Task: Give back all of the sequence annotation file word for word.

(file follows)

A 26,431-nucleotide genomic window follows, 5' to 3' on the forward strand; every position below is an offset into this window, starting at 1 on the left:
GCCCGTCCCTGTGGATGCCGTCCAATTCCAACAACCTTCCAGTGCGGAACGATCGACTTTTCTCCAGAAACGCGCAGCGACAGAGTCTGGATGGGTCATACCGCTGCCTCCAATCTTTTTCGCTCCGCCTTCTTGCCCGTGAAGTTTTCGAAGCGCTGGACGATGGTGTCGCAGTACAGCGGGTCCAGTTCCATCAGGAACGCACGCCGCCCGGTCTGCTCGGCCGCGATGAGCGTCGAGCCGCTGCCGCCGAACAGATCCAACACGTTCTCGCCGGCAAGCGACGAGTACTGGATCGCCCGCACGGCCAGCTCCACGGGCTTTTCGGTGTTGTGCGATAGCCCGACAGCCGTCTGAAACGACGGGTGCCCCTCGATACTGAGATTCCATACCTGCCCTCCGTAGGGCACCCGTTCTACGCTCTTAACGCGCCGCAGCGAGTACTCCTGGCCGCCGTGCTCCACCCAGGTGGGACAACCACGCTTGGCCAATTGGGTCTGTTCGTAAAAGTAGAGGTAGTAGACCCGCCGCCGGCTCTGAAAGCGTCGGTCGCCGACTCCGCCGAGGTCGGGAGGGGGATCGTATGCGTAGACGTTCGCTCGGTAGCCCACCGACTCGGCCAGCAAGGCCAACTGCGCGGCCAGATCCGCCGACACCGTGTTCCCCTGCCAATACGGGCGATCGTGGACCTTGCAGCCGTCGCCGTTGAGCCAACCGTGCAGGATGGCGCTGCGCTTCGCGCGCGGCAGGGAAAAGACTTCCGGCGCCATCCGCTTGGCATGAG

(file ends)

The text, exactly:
A 26,431-nucleotide genomic window follows, 5' to 3' on the forward strand; every position below is an offset into this window, starting at 1 on the left:
GCCCGTCCCTGTGGATGCCGTCCAATTCCAACAACCTTCCAGTGCGGAACGATCGACTTTTCTCCAGAAACGCGCAGCGACAGAGTCTGGATGGGTCATACCGCTGCCTCCAATCTTTTTCGCTCCGCCTTCTTGCCCGTGAAGTTTTCGAAGCGCTGGACGATGGTGTCGCAGTACAGCGGGTCCAGTTCCATCAGGAACGCACGCCGCCCGGTCTGCTCGGCCGCGATGAGCGTCGAGCCGCTGCCGCCGAACAGATCCAACACGTTCTCGCCGGCAAGCGACGAGTACTGGATCGCCCGCACGGCCAGCTCCACGGGCTTTTCGGTGTTGTGCGATAGCCCGACAGCCGTCTGAAACGACGGGTGCCCCTCGATACTGAGATTCCATACCTGCCCTCCGTAGGGCACCCGTTCTACGCTCTTAACGCGCCGCAGCGAGTACTCCTGGCCGCCGTGCTCCACCCAGGTGGGACAACCACGCTTGGCCAATTGGGTCTGTTCGTAAAAGTAGAGGTAGTAGACCCGCCGCCGGCTCTGAAAGCGTCGGTCGCCGACTCCGCCGAGGTCGGGAGGGGGATCGTATGCGTAGACGTTCGCTCGGTAGCCCACCGACTCGGCCAGCAAGGCCAACTGCGCGGCCAGATCCGCCGACACCGTGTTCCCCTGCCAATACGGGCGATCGTGGACCTTGCAGCCGTCGCCGTTGAGCCAACCGTGCAGGATGGCGCTGCGCTTCGCGCGCGGCAGGGAAAAGACTTCCGGCGCCATCCGCTTGGCATGAG